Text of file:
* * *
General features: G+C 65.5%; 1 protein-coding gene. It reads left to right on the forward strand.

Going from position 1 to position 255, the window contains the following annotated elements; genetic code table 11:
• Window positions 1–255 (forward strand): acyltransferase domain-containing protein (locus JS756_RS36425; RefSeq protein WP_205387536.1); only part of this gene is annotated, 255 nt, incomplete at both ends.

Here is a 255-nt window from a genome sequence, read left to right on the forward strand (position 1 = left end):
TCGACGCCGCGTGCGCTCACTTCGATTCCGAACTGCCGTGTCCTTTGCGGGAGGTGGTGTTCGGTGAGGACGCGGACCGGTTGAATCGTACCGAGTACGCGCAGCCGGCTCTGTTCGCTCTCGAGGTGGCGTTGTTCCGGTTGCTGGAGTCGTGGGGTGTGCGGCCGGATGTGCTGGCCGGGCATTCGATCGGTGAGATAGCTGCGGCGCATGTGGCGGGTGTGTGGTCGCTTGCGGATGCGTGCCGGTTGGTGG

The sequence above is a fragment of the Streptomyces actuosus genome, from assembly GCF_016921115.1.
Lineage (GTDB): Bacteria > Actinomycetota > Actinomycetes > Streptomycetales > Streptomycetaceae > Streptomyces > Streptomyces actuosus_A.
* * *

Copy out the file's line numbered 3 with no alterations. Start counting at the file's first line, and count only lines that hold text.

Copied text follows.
• Window positions 1–255 (forward strand): acyltransferase domain-containing protein (locus JS756_RS36425; RefSeq protein WP_205387536.1); only part of this gene is annotated, 255 nt, incomplete at both ends.